Applied Suicide Intervention Skills Training for the public coming in July

(Fort Washakie, Wyo.) – LivingWorks Applied Suicide Intervention Skills Trainers (ASIST) conducted a first-ever training in Lander earlier this year, co-sponsored by the Prevention Management Organization of Wyoming, in partnership with the Grace For 2 Brothers Foundation. In celebration of that success, an ASIST workshop is being made available to anyone in Fremont County.

This year’s earlier event was focused on training trainers to implement a comprehensive, effective and financially sustainable community suicide prevention program within the State of Wyoming. This training opportunity was intended to enhance those prevention efforts. Thirteen candidates successfully completed the week-long training, of which two trainers are Fremont County residents.

The ASIST training for open to the public is from 8 a.m. to 5 p.m. on July 15th and 16th at the Frank B. Wise Building in Fort Washakie. Workshop enrollment limit is 20.  The cost of registration ($350) has been paid by a grant from (MSPI) Methamphetamine Suicide Prevention Initiative; Garret Lee Smith Act, Eastern Shoshone Suicide Prevention Program, and the Prevention Management Organization of Wyoming.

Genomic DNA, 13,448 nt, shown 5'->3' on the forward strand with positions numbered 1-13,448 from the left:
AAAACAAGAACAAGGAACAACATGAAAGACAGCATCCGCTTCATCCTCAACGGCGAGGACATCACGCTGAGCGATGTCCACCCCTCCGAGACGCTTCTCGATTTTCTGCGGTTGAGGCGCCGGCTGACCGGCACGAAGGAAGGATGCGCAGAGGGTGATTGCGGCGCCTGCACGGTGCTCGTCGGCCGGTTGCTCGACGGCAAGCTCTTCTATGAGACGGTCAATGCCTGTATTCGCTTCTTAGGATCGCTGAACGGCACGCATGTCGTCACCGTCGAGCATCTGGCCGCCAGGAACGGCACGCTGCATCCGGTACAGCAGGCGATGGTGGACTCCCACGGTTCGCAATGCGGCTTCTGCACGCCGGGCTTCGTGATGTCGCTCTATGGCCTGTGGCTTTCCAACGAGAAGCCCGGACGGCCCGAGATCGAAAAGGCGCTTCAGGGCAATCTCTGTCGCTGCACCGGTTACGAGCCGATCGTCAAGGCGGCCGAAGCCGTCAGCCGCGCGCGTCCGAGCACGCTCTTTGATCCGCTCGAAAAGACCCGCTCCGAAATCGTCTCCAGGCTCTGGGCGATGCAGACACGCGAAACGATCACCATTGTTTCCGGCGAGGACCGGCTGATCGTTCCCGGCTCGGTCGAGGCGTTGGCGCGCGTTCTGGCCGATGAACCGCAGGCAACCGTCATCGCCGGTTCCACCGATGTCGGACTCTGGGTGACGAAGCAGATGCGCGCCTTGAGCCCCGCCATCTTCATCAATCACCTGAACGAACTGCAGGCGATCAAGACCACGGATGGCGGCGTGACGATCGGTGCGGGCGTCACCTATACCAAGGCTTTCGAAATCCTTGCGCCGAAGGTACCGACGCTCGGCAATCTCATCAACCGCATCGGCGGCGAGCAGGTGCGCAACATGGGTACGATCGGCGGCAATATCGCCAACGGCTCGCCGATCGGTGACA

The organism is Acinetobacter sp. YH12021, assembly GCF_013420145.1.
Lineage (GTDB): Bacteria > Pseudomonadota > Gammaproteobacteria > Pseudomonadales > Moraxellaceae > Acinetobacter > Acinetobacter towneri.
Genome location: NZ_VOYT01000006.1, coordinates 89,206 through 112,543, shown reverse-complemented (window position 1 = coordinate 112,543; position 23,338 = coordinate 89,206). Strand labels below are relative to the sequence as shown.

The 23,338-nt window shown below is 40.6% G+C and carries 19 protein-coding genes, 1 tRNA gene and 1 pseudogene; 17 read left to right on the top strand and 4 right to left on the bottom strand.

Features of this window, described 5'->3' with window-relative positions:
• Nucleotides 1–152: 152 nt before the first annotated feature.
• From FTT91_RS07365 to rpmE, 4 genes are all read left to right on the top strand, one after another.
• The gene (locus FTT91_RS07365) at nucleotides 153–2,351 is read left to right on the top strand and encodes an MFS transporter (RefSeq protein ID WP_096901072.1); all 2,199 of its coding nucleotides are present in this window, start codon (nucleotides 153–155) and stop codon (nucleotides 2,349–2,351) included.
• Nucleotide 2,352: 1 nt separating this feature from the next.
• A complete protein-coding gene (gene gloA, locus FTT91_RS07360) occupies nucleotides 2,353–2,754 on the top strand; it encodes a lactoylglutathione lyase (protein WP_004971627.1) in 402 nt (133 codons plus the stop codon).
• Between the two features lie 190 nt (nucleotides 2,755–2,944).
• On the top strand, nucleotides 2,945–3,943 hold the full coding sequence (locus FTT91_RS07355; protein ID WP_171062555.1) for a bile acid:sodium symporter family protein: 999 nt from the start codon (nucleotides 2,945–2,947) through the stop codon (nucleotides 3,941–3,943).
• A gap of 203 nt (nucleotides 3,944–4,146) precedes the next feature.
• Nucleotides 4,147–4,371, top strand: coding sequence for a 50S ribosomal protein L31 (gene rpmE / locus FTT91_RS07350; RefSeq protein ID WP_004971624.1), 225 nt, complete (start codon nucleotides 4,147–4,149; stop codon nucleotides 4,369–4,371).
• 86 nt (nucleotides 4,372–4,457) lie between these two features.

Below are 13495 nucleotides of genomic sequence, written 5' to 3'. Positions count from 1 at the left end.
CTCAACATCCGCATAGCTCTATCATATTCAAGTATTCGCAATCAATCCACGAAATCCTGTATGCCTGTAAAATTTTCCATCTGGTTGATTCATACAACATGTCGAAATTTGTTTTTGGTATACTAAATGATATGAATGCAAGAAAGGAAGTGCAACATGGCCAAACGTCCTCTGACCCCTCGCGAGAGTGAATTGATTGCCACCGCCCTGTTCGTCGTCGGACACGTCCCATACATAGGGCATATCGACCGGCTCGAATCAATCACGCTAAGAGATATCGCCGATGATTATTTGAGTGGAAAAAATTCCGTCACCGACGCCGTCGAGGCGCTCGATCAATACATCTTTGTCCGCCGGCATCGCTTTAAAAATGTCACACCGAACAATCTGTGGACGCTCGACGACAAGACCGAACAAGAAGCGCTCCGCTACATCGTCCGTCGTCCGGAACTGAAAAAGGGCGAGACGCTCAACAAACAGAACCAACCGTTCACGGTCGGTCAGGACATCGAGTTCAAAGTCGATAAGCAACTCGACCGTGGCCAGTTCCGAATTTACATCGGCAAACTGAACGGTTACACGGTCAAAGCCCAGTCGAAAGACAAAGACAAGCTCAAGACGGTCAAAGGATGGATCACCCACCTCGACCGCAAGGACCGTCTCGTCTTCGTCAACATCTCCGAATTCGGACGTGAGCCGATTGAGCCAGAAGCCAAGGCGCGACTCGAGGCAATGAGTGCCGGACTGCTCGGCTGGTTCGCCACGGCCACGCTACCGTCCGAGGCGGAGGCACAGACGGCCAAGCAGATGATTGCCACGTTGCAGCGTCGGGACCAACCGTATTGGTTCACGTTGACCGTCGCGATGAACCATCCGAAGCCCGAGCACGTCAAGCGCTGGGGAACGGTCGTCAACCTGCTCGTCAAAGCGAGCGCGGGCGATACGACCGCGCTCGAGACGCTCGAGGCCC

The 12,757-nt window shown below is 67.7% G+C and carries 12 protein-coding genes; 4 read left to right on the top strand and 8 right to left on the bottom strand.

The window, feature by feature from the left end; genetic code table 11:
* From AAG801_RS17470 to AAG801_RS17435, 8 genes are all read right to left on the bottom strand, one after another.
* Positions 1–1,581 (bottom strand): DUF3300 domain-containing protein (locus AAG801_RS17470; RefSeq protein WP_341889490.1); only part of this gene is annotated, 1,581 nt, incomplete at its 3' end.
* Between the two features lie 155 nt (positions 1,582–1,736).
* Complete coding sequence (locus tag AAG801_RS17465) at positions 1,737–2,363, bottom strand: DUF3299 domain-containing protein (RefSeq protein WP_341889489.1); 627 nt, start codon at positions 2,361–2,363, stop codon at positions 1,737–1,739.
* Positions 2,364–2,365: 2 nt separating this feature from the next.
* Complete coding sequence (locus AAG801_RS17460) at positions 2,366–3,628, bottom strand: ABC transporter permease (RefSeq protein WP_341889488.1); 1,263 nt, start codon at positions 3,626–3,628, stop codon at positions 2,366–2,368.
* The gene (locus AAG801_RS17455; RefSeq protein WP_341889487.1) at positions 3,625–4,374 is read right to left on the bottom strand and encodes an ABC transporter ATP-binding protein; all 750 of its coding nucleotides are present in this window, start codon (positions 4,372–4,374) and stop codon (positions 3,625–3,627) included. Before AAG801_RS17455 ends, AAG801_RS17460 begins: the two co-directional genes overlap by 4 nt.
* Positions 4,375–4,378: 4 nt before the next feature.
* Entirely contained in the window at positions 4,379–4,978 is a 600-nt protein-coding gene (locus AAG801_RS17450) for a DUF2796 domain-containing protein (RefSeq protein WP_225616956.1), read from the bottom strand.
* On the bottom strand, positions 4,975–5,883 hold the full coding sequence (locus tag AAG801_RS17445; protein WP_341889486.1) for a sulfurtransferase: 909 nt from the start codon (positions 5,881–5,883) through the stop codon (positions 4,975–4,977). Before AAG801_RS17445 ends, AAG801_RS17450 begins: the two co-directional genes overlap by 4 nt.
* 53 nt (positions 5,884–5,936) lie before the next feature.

Please direct any questions regarding training and registration to:

Glenda Mitchell of Eastern Shoshone Suicide Prevention: or Cell: (307) 438-1238

What makes ASIST effective?


Connecting gives caregivers an opportunity to clarify and examine their own attitudes toward people exhibiting suicidal behavior. Through connecting, caregivers can overcome attitudinal barriers that may hinder their learning and their helpfulness.


Viewing a suicidal situation through the eyes of an at-risk person helps caregivers understand how to take care of that person’s concerns. Caregivers practice how to apply their understanding in simulated scenarios involving suicide risk.


Caregivers learn the Suicide Intervention Model as a framework for understanding the process of suicide intervention. Caregivers intensively apply suicide first aid, including connecting, understanding, and assisting skills in intensive practice situations.


  • Deal effectively with personal and societal attitudes about suicide
  • Discuss suicide with an at-risk person in a direct and helpful manner
  • Identify an at-risk person and make a plan to help (called a safe plan)
  • Demonstrate the use of intervention skills for helping an at-risk person
  • Identify resources available to help a person at risk for suicide
  • Have confidence in being an effective resource
  • Be part of a team improving the community’s response to suicide
  • Understand issues such as life promotion and care of oneself as a caregiver


Glenda Mitchell, B.A., C.H.

Suicide Prevention Coordinator

Eastern Shoshone Tribal Health Suicide Prevention Program



Reverend Diane Carleton, B.A. Spiritual Director

Volunteer for Riverton 1st Stop St. James Episcopal Church



Mary Sue Rector, MSW

Volunteer for Riverton 1st Stop St. James Episcopal Church



–Provided by the Prevention Management Organization of Wyoming, a County10 Community Partner